The fact that the family of England’s Theo Walcott will not travel to the Euros is a premature blow to its legacy. Its message of inclusivity and camaraderie is spoiled by this family’s decision not to cheer on their relative in person. If racism and xenophobia are to be overcome, perhaps it might be better to address the problem with joined-up forces and a sense of determination. To allow racists the satisfaction of staying out of their way can be unhelpful.

John Terry is awaiting trial for a charge of racially aggravated words or behaviour under s.31 (1)(c) Crime and Disorder Act 1998. (In full, ‘using threatening, abusive or insulting words or behaviour, or disorderly behaviour within the hearing or sight of a person likely to cause harassment, alarm or distress’ in a manner which is racially aggravated). This former England captain will travel to Poland and Ukraine to represent his nation on the continent. He is an ambassador for the F.A., yet he faces resounding allegations of racism. Of course, John Terry is innocent in law until proven guilty at trial. The appropriateness of his continuing to be allowed to play for his country under these circumstances is questionable nonetheless. The gravity of the charge and his profile within English and European sport arguably suffice as reasons to warrant at least a suspension until the trial has been concluded. This would send out a message of mature responsibility and zero tolerance. It seems, however, that the English Football Association has prioritised its team’s prospects at Euro 2012 over its moral standing on an international level. To act thus when an English player’s family will not travel for fear of racial abuse could be viewed as a somewhat inappropriate and inadequate measure.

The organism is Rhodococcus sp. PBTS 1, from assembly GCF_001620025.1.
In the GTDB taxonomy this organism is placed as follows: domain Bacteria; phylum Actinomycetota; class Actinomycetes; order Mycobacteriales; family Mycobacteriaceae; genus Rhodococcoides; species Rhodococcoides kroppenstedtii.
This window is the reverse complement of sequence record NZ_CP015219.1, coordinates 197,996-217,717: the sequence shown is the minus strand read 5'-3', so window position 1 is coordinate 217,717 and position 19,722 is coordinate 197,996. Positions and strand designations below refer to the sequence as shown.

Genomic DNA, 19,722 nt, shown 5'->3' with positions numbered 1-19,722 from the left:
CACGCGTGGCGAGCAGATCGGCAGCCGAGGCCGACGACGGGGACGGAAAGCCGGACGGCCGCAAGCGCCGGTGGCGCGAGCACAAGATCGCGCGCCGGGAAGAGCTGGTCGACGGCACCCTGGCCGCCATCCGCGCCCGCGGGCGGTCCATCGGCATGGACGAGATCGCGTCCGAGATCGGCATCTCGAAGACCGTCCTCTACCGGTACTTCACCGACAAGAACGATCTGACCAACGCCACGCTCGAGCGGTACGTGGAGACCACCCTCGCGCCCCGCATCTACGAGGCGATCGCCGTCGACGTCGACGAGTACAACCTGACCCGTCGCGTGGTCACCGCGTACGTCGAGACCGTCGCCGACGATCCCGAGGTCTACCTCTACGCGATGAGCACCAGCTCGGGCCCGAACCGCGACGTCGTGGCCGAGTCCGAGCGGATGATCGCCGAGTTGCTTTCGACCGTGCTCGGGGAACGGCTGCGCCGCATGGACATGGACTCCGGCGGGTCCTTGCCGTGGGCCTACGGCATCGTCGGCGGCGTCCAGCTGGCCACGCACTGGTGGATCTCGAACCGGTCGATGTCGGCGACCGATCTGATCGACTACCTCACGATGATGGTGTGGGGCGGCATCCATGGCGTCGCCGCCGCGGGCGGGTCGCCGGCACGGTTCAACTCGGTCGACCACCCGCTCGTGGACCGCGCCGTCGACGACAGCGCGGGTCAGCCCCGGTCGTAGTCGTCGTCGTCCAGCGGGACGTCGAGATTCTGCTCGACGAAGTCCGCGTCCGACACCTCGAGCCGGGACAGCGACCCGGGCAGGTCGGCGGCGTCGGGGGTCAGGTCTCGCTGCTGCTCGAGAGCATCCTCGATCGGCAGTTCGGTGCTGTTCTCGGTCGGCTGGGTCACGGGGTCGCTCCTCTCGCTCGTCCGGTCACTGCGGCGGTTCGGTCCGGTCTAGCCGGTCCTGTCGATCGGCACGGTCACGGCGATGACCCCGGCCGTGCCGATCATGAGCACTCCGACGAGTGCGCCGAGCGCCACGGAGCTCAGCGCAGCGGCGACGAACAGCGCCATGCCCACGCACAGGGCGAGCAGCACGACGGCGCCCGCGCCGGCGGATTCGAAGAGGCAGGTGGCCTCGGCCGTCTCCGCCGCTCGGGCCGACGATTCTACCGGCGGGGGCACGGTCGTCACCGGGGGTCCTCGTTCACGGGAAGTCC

Monday 14 May 2012

No More Traffik

An article I wrote recently was published today on the blog. It deals with the invisible shame of human trafficking in Northern Ireland.

Thursday 5 April 2012


New Irelander blog's newest piece was written by me earlier today. Please follow the link.